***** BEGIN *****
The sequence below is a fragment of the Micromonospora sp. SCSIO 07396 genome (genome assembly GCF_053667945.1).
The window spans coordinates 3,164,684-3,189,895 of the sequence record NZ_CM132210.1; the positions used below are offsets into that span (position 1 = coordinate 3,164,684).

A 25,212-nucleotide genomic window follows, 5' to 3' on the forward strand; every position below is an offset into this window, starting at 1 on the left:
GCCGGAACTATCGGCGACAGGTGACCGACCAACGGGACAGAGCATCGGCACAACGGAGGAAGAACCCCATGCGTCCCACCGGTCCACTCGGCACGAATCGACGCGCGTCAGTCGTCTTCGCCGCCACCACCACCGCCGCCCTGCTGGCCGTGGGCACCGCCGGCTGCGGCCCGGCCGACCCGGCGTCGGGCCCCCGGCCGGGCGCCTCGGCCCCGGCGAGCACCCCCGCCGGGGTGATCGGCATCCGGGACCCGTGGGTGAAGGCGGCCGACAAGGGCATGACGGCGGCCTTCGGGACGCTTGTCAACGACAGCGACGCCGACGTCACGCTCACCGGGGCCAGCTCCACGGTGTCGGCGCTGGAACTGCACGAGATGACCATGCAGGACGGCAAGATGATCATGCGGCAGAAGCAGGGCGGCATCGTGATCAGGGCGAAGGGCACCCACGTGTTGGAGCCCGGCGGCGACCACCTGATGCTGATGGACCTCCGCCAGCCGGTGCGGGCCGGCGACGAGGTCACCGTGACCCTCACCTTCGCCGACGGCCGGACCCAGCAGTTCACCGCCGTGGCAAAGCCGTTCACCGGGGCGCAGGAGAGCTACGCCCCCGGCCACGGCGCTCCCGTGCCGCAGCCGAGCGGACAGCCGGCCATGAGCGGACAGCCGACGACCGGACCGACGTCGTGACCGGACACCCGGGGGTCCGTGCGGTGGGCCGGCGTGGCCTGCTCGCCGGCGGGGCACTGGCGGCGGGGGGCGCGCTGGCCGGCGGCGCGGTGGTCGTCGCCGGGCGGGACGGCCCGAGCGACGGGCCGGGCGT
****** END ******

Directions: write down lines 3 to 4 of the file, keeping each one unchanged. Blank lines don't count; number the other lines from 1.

A 25,212-nucleotide genomic window follows, 5' to 3' on the forward strand; every position below is an offset into this window, starting at 1 on the left:
GCCGGAACTATCGGCGACAGGTGACCGACCAACGGGACAGAGCATCGGCACAACGGAGGAAGAACCCCATGCGTCCCACCGGTCCACTCGGCACGAATCGACGCGCGTCAGTCGTCTTCGCCGCCACCACCACCGCCGCCCTGCTGGCCGTGGGCACCGCCGGCTGCGGCCCGGCCGACCCGGCGTCGGGCCCCCGGCCGGGCGCCTCGGCCCCGGCGAGCACCCCCGCCGGGGTGATCGGCATCCGGGACCCGTGGGTGAAGGCGGCCGACAAGGGCATGACGGCGGCCTTCGGGACGCTTGTCAACGACAGCGACGCCGACGTCACGCTCACCGGGGCCAGCTCCACGGTGTCGGCGCTGGAACTGCACGAGATGACCATGCAGGACGGCAAGATGATCATGCGGCAGAAGCAGGGCGGCATCGTGATCAGGGCGAAGGGCACCCACGTGTTGGAGCCCGGCGGCGACCACCTGATGCTGATGGACCTCCGCCAGCCGGTGCGGGCCGGCGACGAGGTCACCGTGACCCTCACCTTCGCCGACGGCCGGACCCAGCAGTTCACCGCCGTGGCAAAGCCGTTCACCGGGGCGCAGGAGAGCTACGCCCCCGGCCACGGCGCTCCCGTGCCGCAGCCGAGCGGACAGCCGGCCATGAGCGGACAGCCGACGACCGGACCGACGTCGTGACCGGACACCCGGGGGTCCGTGCGGTGGGCCGGCGTGGCCTGCTCGCCGGCGGGGCACTGGCGGCGGGGGGCGCGCTGGCCGGCGGCGCGGTGGTCGTCGCCGGGCGGGACGGCCCGAGCGACGGGCCGGGCGT